A Whole Lot of Heka

As most people know I am a logging fanboi. I’ve been endlessly fascinated with logs and log management. Last year I even took that a step too far and wrote a book about Logstash. Consequently, I am always looking at new logging tools, tricks and techniques. One of those popped up a while ago: Heka.1 When I saw Heka last year I made a note to look at it more closely. But due to … well life … I never got around to it. It was mentioned to me again this week and since I had a few spare cycles I thought I’d install it and try it out.2

Heka is written in Go by the Mozilla Services Team and released as open source under the Mozilla Public License (v. 2.0). Like Logstash it is built as a core logging engine with plugins for inputting, decoding, filtering, encoding and outputting data. Heka plugins can be written in either Go or in some cases Lua.

Installing Heka 🔗︎

Heka is available as binary and package installers for Linux and OS X in a variety of flavors (Tarball, DMG, DEB, and RPM) or you can install it from source. I’d recommend sticking with the binaries or packages, the source installation is complex and prerequisite-heavy.

You can download the binary or package of your choice from here. I’m going to install a DEB package on an Ubuntu host for my local testing.

$ wget https://github.com/mozilla-services/heka/releases/download/v0.7.1/heka_0.7.1_amd64.deb
$ sudo dpkg -i heka_0.7.1_amd64.deb

This will install the Heka daemon, hekad, to /usr/bin and some supporting files and binaries. It doesn’t install any service management or configuration so you’ll need to provide that yourself.

Configuring Heka 🔗︎

Now we’ve got it installed let’s try running the hekad daemon.

$ hekad
-config="/etc/hekad.toml": Config file or directory. If directory is specified then all files in the directory will be loaded.
-version=false: Output version and exit

Okay - looks like we need some configuration to get started. The file extension on the /etc/hekad.toml file is interesting3 as it indicates the project is using the TOML configuration format.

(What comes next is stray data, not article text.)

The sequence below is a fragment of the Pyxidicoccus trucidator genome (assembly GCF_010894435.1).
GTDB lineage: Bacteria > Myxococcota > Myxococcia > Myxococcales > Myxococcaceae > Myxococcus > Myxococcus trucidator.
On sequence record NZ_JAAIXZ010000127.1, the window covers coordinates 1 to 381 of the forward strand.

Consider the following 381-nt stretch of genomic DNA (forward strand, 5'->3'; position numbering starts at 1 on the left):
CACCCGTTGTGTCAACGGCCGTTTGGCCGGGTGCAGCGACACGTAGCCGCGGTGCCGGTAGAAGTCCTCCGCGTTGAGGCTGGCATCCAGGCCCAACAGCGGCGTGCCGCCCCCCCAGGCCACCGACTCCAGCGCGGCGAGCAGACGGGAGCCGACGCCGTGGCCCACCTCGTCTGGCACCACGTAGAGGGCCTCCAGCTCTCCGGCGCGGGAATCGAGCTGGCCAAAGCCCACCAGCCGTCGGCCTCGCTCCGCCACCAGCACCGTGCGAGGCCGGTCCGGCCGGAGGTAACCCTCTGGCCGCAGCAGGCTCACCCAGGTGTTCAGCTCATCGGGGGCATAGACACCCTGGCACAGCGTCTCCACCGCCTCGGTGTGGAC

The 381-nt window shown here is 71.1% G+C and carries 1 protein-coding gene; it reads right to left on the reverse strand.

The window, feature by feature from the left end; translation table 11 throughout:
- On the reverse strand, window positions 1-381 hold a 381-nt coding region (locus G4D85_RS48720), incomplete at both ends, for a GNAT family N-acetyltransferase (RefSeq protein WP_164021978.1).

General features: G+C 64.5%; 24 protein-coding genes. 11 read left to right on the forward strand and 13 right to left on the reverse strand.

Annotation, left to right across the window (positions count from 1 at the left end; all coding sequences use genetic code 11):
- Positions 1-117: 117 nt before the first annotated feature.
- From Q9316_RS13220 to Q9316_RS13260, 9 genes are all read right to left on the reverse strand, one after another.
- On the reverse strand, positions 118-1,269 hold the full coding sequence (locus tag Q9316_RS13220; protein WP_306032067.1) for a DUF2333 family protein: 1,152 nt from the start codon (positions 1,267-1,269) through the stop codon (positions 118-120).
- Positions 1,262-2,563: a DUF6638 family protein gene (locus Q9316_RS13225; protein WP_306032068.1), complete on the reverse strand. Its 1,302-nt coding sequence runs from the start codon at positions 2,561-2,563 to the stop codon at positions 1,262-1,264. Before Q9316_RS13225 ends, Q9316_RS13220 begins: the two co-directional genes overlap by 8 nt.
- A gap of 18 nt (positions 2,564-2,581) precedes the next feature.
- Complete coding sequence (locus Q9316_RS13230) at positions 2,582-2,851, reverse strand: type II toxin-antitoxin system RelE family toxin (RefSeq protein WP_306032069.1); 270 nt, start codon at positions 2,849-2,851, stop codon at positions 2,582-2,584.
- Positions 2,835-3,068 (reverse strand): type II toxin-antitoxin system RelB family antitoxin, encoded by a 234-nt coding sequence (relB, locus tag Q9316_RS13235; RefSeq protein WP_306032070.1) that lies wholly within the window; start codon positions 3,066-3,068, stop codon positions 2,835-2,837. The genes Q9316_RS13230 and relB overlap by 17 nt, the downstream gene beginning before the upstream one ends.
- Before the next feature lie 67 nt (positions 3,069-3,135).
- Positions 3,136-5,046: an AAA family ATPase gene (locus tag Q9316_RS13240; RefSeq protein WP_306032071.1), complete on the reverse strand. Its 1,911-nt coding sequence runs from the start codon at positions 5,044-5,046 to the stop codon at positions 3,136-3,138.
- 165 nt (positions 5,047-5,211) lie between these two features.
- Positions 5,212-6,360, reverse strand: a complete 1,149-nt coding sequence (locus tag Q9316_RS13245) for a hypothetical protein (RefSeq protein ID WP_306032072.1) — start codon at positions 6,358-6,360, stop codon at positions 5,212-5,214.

So let’s create a Heka configuration. What we want our example configuration to do is:

  1. Watch /var/log/auth.log.
  2. Grab any incoming events.
  3. Send those events to STDOUT.

To do this let’s create a hekad.toml file in /etc.

$ vi /etc/hekad.toml

And populate our file with configuration:

log_directory = "/var/log"
file_match = 'auth\.log'

append_newlines = false

message_matcher = "TRUE"
encoder = "PayloadEncoder"

The TOML format breaks our configuration into sections marked with [section] blocks. Each section we’ve specified correlates with a Heka plugin. We could specify a [hekad] section for configuring the Heka daemon itself. Let’s step through each section.

The [LogstreamerInput] section is a LogstreamerInput input plugin that we’ve defined. The LogstreamerInput input tails one or more log files. In our case the /var/log/auth.log file. This will watch the /var/log/auth.log file and grab any incoming events for processing by Heka.

In our case each line will be grabbed and become the payload for a Heka event. Usually we’d also have a decoder plugin specified in the input. A decoder plugin parses the contents of the line and extracts useful data from it, for example you might use a rsyslog decoder to extract Syslog information from our log file. This adds context from each line like the process and priority.

So thus far we’ve defined an input to gather events and processed those events into Heka’s event format. Now we want to do something with the events. Here we could filter them or output them in a variety of formats. In our case we’re going to output events to STDOUT. To do this we define these two sections:

append_newlines = false

message_matcher = "TRUE"
encoder = "PayloadEncoder"

First we define an encoder plugin called PayloadEncoder. Encoders turn Heka events into other formats, for example generate alert events. In this case the PayloadEncoder plugin extracts the payload from the Heka event and convert it into a byte stream.